Since 2001, Hatch has been less conservative than the Senate GOP average.
Sarah Binder, a political scientist and Congressional expert at George Washington University, took a look today at Sen. Orrin Hatch’s voting record. (Her post is on the Monkey Cage, a group political science blog that posts on national issues; you can find it here.) Her two main conclusions:
1. Hatch’s move toward the right didn’t begin in 2010 as a response to Bob Bennett’s ouster; it actually began in 2008. Up through 2007, Bennett was generally more conservative than Hatch. From 2008 on, Hatch was more conservative than Bennett.
2. Senate Republicans have moved FAR to the right over the course of Hatch’s 34 years in office. By comparison, Hatch has moved much less. If Orrin Hatch seems less conservative these days, it’s because the party shifted around him. From 1977 through 1995, Hatch was had a more conservative voting record than average for GOP Senators. For the next 4 years, Hatch was roughly at the Senate GOP average. But since 2001, Hatch has been less conservative than the Senate GOP average.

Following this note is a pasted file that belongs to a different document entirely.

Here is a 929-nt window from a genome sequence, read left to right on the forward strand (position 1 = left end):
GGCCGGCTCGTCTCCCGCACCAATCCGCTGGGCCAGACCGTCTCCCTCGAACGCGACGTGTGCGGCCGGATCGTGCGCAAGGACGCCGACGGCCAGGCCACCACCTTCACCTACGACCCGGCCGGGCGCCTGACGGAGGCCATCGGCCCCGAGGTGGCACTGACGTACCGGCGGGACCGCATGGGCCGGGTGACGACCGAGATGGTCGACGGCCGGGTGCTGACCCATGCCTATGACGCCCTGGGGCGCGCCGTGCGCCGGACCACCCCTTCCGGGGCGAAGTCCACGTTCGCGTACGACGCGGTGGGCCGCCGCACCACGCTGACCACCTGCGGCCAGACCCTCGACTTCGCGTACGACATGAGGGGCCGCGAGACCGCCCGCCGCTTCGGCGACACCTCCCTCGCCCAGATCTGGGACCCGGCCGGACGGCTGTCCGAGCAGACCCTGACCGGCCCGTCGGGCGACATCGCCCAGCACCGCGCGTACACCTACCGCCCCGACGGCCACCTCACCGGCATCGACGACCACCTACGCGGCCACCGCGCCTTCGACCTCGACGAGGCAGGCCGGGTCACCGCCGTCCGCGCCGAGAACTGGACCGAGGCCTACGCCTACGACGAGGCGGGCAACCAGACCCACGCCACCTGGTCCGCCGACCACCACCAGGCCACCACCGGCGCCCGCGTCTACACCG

To quote Binder’s post:
Judging from his broader floor history, Hatch does indeed have a strong conservative record. It’s just that he’s been left behind as the Senate Republican Conference has marched steadily to his right.
In 1962, Ronald Reagan left the Democratic Party and registered as a Republican. He famously said, “I didn’t leave the Democratic Party. The party left me.”
There is no question that Orrin Hatch is conservative, and I’m not suggesting he could fit in with the Democratic Party. But if Hatch fails to win renomination next year, he may learn that the Republican Party has left him.